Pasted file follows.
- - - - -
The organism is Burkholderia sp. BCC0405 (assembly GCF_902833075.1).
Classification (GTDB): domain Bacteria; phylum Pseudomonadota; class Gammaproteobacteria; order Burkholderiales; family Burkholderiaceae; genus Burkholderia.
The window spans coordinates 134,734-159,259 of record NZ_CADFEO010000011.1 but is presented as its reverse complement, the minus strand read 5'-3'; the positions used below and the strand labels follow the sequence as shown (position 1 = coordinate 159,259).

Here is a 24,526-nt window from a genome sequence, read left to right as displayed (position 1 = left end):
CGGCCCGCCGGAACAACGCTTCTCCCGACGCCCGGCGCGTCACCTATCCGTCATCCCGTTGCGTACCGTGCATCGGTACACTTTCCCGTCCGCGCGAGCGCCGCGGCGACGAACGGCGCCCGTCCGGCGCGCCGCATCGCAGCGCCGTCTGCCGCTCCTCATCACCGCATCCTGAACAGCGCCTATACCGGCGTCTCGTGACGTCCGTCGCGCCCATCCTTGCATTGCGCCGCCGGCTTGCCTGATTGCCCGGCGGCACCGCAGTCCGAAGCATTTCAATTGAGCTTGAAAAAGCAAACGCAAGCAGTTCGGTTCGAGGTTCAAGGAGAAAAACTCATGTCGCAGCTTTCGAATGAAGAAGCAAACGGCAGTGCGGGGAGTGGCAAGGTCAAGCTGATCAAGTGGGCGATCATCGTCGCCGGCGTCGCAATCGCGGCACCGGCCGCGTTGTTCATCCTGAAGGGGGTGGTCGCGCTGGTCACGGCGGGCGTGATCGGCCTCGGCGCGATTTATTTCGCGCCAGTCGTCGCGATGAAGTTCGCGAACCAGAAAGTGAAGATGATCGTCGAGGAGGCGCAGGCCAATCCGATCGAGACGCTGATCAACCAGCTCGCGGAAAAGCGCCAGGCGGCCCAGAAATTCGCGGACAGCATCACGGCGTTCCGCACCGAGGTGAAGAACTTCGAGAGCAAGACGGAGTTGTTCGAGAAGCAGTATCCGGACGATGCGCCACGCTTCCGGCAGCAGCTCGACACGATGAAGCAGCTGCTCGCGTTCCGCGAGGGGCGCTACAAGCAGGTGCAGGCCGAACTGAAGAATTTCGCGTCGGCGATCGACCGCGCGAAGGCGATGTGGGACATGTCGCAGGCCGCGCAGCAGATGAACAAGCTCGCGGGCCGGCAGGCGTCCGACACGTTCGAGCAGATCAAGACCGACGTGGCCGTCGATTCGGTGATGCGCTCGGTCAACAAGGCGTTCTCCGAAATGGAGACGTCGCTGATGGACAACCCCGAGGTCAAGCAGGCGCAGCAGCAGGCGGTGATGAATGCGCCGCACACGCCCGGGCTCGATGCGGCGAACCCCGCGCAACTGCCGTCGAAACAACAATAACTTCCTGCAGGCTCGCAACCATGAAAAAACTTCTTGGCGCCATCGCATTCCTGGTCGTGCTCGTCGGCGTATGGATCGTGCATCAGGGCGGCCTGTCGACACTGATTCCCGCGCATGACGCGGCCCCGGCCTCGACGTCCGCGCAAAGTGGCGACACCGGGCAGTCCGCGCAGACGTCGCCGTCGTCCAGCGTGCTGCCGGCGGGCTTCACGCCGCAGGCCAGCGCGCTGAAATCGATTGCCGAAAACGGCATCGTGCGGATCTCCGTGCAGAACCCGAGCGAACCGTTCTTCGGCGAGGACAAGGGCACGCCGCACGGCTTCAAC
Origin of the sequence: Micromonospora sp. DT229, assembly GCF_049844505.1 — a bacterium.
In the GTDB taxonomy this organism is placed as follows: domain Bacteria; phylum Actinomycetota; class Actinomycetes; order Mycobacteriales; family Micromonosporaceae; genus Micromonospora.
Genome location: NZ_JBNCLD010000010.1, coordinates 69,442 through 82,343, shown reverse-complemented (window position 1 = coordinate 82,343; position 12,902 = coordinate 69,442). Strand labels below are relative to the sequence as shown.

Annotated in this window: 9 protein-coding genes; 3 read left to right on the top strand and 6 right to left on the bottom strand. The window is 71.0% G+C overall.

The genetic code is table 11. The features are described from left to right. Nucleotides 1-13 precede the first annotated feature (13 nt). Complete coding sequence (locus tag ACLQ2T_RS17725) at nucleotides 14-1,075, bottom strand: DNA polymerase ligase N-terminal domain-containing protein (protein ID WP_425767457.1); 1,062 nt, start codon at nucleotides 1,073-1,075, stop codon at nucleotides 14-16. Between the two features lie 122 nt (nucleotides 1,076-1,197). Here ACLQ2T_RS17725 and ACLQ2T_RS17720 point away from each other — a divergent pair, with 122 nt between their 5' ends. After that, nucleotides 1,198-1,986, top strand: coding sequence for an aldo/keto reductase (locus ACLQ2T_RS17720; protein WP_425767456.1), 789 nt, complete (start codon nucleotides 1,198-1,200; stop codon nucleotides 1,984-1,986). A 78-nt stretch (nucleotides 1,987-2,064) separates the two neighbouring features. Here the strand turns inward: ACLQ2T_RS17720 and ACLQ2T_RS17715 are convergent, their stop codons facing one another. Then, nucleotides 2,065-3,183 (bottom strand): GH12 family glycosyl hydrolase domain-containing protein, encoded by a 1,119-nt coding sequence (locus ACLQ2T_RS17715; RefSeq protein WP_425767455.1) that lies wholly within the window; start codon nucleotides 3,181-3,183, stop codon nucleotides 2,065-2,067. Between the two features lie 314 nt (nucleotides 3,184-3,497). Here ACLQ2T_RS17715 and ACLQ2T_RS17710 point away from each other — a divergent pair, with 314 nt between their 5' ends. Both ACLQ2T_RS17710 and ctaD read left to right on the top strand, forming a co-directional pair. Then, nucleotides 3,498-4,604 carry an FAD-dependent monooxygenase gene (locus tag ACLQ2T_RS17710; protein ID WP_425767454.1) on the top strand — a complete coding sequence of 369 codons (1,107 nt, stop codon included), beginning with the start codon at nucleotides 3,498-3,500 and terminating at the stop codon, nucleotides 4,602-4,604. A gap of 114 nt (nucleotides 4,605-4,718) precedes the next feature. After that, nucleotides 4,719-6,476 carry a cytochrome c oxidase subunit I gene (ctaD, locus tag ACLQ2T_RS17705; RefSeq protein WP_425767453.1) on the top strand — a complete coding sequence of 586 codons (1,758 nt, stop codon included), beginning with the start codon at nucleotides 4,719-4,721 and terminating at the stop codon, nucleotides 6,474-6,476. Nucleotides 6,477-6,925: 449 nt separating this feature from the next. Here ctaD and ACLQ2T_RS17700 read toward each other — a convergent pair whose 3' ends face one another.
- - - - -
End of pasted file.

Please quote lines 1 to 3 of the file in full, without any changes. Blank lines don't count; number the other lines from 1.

The organism is Burkholderia sp. BCC0405 (assembly GCF_902833075.1).
Classification (GTDB): domain Bacteria; phylum Pseudomonadota; class Gammaproteobacteria; order Burkholderiales; family Burkholderiaceae; genus Burkholderia.
The window spans coordinates 134,734-159,259 of record NZ_CADFEO010000011.1 but is presented as its reverse complement, the minus strand read 5'-3'; the positions used below and the strand labels follow the sequence as shown (position 1 = coordinate 159,259).